Nobody Ever Remembers Being a Cow

There was a deeply silly New York Times article about “Past Life Regression” over the weekend:

In one of his past lives, Dr. Paul DeBell believes, he was a caveman. The gray-haired Cornell-trained psychiatrist has a gentle, serious manner, and his appearance, together with the generic shrink décor of his office — leather couch, granite-topped coffee table — makes this pronouncement seem particularly jarring.

In that earlier incarnation, “I was going along, going along, going along, and I got eaten,” said Dr. DeBell, who has a private practice on the Upper East Side where he specializes in hypnotizing those hoping to retrieve memories of past lives. Dr. DeBell likes to reflect on how previous lives can alter one’s sense of self. He, for example, is more than a psychiatrist in 21st-century Manhattan; he believes he is an eternal soul who also inhabited the body of a Tibetan monk and a conscientious German who refused to betray his Jewish neighbors in the Holocaust.

At least this is in the Style section, aka “Stuff Wealthy White People in the Northeast Like,” (the hook here is that well-to-do doctors in Manhattan have gotten into this stuff) but still, this is a bit much. As silly as it is, though, this at least represents a small amount of progress in dippy New Age thinking– they don’t quote anybody “remembering” being somebody famous in a past life. At the same time, though, nobody “remembers” a past life where they were anything disreputable.

Which is kind of remarkable, given how this is supposed to work.

I mean, it’s striking that, of all the possible past lives he might’ve had, Dr. DeBell remembers one as a monk in Tibet, a group that has never constituted a significant fraction of the world population (total population of Tibet at the moment is a few million, and I’d be surprised if monks are even a few percent of that), and another as a WWII-era German who refused to betray his Jewish neighbors, a group that is probably considerably smaller than the historical population of Tibetan monks.

Given that improbable one-two combination of virtuous past life living, wouldn’t you expect the soul in question to have moved on to a higher plane by now? Or does “Manhattan psychiatrist” occupy a high position in New Age cosmology?

It’s all like that, too. Not all of the people quoted as “remembering” past lives were important during those lives, but somehow all their recovered memories are flattering to them in some way. Funny how that happens.

It’s also worth doing a little math about this. The article describes a bit of a past life workshop:

In a post-Freudian world, past-lives therapy has its advantages. For one thing, it’s quick. A regression session usually takes several hours — and costs more than $100 an hour. Under hypnosis, the patient follows a guided visualization. In his workshop in Rhinebeck, Dr. Weiss talked more than 200 people into a meditative state and then encouraged them to imagine walking through one of five doors. One had on it the year 1850, another 1700, another 1500 and so on. (All this reporter could visualize were Vermeer paintings; peasants in homey kitchens and the bourgeoisie at play.) “Any good therapist can use these techniques and you can learn them in a week,” Dr. Weiss said.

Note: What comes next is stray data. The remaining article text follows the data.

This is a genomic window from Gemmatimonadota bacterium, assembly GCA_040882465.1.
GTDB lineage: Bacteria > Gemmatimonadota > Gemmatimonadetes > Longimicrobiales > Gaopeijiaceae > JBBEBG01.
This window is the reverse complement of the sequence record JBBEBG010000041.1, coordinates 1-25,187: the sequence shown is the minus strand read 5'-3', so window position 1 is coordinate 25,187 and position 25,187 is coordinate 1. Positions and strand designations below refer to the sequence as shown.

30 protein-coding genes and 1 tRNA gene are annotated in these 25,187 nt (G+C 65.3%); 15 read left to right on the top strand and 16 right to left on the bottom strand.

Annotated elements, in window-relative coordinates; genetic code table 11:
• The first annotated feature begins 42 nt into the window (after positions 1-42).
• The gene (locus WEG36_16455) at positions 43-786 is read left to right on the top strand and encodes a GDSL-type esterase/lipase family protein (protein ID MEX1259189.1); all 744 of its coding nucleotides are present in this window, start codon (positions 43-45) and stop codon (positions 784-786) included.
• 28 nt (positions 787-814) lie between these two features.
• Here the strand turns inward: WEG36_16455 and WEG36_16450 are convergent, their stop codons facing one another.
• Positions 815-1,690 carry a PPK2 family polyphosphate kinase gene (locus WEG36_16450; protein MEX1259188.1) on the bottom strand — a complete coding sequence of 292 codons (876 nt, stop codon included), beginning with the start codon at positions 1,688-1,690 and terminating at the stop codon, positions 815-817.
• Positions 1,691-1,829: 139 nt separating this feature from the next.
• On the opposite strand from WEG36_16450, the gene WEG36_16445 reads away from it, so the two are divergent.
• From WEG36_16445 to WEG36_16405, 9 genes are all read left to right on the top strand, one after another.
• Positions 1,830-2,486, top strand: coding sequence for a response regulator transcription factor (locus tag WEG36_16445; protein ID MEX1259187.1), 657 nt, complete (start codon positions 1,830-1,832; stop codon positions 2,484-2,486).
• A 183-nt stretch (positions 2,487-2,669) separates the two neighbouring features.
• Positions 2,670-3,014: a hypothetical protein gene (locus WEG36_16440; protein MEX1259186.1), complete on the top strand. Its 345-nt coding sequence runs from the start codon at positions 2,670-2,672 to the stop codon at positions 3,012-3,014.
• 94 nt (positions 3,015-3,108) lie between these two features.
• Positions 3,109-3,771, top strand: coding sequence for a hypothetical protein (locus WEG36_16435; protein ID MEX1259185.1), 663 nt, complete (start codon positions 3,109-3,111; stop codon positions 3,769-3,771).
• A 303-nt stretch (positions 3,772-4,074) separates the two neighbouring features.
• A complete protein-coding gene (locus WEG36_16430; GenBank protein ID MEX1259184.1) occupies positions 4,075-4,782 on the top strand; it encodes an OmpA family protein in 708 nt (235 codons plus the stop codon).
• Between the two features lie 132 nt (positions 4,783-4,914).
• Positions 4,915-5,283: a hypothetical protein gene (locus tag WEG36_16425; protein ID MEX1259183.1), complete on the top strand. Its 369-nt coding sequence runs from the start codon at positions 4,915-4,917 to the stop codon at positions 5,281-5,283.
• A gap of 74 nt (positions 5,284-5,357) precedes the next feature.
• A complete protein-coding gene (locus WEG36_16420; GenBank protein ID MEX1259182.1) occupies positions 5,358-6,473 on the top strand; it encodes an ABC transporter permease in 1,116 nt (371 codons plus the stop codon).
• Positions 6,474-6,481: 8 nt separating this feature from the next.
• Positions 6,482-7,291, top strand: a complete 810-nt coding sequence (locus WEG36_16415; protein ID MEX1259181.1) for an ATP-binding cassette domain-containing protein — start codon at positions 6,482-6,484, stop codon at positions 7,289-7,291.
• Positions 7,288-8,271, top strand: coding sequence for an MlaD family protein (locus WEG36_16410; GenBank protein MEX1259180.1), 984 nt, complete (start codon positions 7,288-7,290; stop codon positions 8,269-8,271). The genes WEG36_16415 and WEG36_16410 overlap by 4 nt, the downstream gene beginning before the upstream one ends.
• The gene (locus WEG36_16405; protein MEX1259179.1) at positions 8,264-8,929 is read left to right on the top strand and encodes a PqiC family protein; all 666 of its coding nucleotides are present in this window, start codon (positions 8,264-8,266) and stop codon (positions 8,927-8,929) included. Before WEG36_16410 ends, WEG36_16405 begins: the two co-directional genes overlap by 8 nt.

The current world population is about 6.7 billion. The estimated world population in 1850 was, according to a quick Google search, anyway, around 1.2 billion, meaning that four out of five people living today can not possibly “remember” a past life as a human in 1850. For 1700, you’re looking at maybe 700 million, which knocks out 90% of the population. 1500 is maybe 500 million, ruling out 92.5% of people alive today, and so on.

If souls are continually sent back out into the world, 80% of the people alive today must’ve been animals in 1850 (presumably passenger pigeons, or some other numerous species that has now gone extinct, freeing up more souls for incarnation as humans). And yet, people not only remember past lives, they remember interesting past lives– nobody ever remembers being a cow, or a bird, or a beetle (though in the next decade or so I’m sure some people will remember being a Beatle).

I do appreciate the Vermeer line, though. It lets you know that Lisa Miller, the reporter writing this, doesn’t take it nearly as seriously as the people she’s covering. Though that does make you wonder why the Times feels this is worth writing about at all.


  1. #1 Vicki
    August 30, 2010

    John Brunner’s “The Vitanuls” plays with the idea of reincarnation only within species, and population growth.

  2. #2 dean
    August 30, 2010

    “Nobody Ever Remembers Being a Cow”

    That’s because, other than tasting yummy, cows have rather inglorious lives.

  3. #3 Moopheus
    August 30, 2010

    Aren’t you assuming that no new souls are created? There isn’t necessarily a conservation rule. What would be surprising is if _everybody_ had a past life memory. But then, cross-species couldn’t be ruled out, either, and of course, this is assumed in traditional cosmologies that include it (such as Hindu and Tibetan Buddhism).

    Or it could all be bunk.

  4. #4 rijkswaanvijand
    August 30, 2010

    For the memory of a lifetime..

    Any psychiatrist indulging in this type of quackery should be helped on to his next life.

  5. #5 Yuji
    August 30, 2010

    Of course there were people who remembered being a cow. There’s a whole literature on the past lives of Buddha, in which he was animals many times! Read Jataka. I agree that New Age-ism is silly, but don’t make an unfounded statement.

    I hope for the day when Buddhism/Hinduism literature is as common cultural knowledge as Abrahamic ones in the western world.